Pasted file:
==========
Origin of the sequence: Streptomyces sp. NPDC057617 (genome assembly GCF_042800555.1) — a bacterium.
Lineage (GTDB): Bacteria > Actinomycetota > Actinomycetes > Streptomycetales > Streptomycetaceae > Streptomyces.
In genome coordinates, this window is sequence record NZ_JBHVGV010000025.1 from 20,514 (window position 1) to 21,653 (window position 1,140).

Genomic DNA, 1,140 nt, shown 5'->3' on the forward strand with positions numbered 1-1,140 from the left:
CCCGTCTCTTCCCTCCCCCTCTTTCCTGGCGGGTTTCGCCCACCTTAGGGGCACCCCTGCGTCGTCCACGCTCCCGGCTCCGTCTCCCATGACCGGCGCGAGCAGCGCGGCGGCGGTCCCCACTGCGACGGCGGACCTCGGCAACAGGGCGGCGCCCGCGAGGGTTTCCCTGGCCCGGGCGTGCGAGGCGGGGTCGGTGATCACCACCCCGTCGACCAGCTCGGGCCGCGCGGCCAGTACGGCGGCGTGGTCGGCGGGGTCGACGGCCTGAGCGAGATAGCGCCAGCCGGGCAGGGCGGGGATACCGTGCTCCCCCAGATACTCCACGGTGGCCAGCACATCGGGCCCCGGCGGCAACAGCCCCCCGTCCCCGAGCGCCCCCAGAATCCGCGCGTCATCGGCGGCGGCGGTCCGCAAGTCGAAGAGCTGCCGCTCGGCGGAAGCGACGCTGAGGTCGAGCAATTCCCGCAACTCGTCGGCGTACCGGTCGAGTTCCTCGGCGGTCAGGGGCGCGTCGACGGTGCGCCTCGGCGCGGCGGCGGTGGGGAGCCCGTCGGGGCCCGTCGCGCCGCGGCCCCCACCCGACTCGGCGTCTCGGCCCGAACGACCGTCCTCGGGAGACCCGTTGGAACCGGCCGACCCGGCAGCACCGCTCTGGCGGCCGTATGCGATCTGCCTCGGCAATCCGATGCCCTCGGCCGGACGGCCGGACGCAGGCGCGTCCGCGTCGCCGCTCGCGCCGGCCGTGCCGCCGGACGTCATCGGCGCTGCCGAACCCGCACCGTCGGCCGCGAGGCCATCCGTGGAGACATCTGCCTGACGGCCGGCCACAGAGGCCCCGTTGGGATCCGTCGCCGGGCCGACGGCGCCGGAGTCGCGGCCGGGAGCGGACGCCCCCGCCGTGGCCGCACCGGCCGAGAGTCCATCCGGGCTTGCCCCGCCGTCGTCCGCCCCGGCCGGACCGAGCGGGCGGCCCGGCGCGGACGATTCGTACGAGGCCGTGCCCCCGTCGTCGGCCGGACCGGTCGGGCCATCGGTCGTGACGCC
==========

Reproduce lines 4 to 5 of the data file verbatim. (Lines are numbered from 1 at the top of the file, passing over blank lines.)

Genomic DNA, 1,140 nt, shown 5'->3' on the forward strand with positions numbered 1-1,140 from the left:
CCCGTCTCTTCCCTCCCCCTCTTTCCTGGCGGGTTTCGCCCACCTTAGGGGCACCCCTGCGTCGTCCACGCTCCCGGCTCCGTCTCCCATGACCGGCGCGAGCAGCGCGGCGGCGGTCCCCACTGCGACGGCGGACCTCGGCAACAGGGCGGCGCCCGCGAGGGTTTCCCTGGCCCGGGCGTGCGAGGCGGGGTCGGTGATCACCACCCCGTCGACCAGCTCGGGCCGCGCGGCCAGTACGGCGGCGTGGTCGGCGGGGTCGACGGCCTGAGCGAGATAGCGCCAGCCGGGCAGGGCGGGGATACCGTGCTCCCCCAGATACTCCACGGTGGCCAGCACATCGGGCCCCGGCGGCAACAGCCCCCCGTCCCCGAGCGCCCCCAGAATCCGCGCGTCATCGGCGGCGGCGGTCCGCAAGTCGAAGAGCTGCCGCTCGGCGGAAGCGACGCTGAGGTCGAGCAATTCCCGCAACTCGTCGGCGTACCGGTCGAGTTCCTCGGCGGTCAGGGGCGCGTCGACGGTGCGCCTCGGCGCGGCGGCGGTGGGGAGCCCGTCGGGGCCCGTCGCGCCGCGGCCCCCACCCGACTCGGCGTCTCGGCCCGAACGACCGTCCTCGGGAGACCCGTTGGAACCGGCCGACCCGGCAGCACCGCTCTGGCGGCCGTATGCGATCTGCCTCGGCAATCCGATGCCCTCGGCCGGACGGCCGGACGCAGGCGCGTCCGCGTCGCCGCTCGCGCCGGCCGTGCCGCCGGACGTCATCGGCGCTGCCGAACCCGCACCGTCGGCCGCGAGGCCATCCGTGGAGACATCTGCCTGACGGCCGGCCACAGAGGCCCCGTTGGGATCCGTCGCCGGGCCGACGGCGCCGGAGTCGCGGCCGGGAGCGGACGCCCCCGCCGTGGCCGCACCGGCCGAGAGTCCATCCGGGCTTGCCCCGCCGTCGTCCGCCCCGGCCGGACCGAGCGGGCGGCCCGGCGCGGACGATTCGTACGAGGCCGTGCCCCCGTCGTCGGCCGGACCGGTCGGGCCATCGGTCGTGACGCC